Venezuelan protester Rodolfo Gonzalez dies in custody

image copyrightEl Nacional
image captionRodolfo Gonzalez was an active opponent of the government of President Nicolas Maduro

A Venezuelan opposition activist arrested during last year's anti-government rallies has died in custody.

Rodolfo Gonzalez, aged 63, hanged himself in his cell at the headquarters of the country's secret service in Caracas, his lawyer told the BBC.

He said this happened after Mr Gonzalez had learned he would be transferred to one of Venezuela's notoriously dangerous common prisons.

The government has appointed a prosecutor to investigate the death.

"Rodolfo was in a serious physical condition and didn't feel right about going to a prison such as that," lawyer Jose Vicente Haro told BBC Mundo correspondent Daniel Pardo.

Mr Gonzalez's daughter also confirmed the death of her father.

'No transfer plans'

Interior Minister Gustavo Gonzalez said there were signs that the opposition activist killed himself.

But he denied that the authorities were planning to move him from the facilities where he was being held in Caracas.

"We never considered any plan to transfer him to another detention centre in the country as part of the media have been saying," the minister said.

image copyrightAP
image captionJosefa Alvarez de Gonzalez (centre) is consoled by relatives of her husband outside a morgue in Caracas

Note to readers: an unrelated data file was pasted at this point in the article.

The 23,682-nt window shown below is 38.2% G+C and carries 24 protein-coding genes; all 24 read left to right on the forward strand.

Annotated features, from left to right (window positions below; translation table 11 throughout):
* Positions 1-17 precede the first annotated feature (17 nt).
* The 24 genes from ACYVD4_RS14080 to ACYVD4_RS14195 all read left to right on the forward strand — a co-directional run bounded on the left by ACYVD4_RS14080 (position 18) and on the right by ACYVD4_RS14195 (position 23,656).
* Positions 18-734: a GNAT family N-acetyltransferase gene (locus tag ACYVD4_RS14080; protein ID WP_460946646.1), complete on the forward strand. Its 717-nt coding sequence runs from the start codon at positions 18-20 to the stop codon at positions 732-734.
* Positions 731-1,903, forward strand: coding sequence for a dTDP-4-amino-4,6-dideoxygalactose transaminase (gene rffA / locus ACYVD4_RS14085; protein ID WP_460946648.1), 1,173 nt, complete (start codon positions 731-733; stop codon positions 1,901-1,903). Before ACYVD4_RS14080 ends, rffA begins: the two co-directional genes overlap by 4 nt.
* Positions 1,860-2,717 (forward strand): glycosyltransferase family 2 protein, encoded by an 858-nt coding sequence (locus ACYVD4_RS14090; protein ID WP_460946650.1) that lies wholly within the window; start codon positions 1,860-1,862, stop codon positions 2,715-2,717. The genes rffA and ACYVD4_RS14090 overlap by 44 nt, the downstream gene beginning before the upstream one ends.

Rodolfo Gonzalez, a former civil aviation captain, was an active opponent of the government of President Nicolas Maduro, taking part in mass demonstrations that rocked Venezuela in February-March 2014.

Dozens of people on both sides of the political divide were killed during the unrest.

Human rights groups criticised the Maduro government for what they described as its tough approach in dealing with the rallies.

This also prompted the United States to impose sanctions.

At least 40 people arrested during the protests remain in jail.

Among them is opposition leader Leopoldo Lopez, who gave himself up to the authorities in February last year after being charged with inciting violence.

The government says right-wing sectors in Venezuela and abroad encouraged young people to engage in violent acts in order to oust President Maduro.

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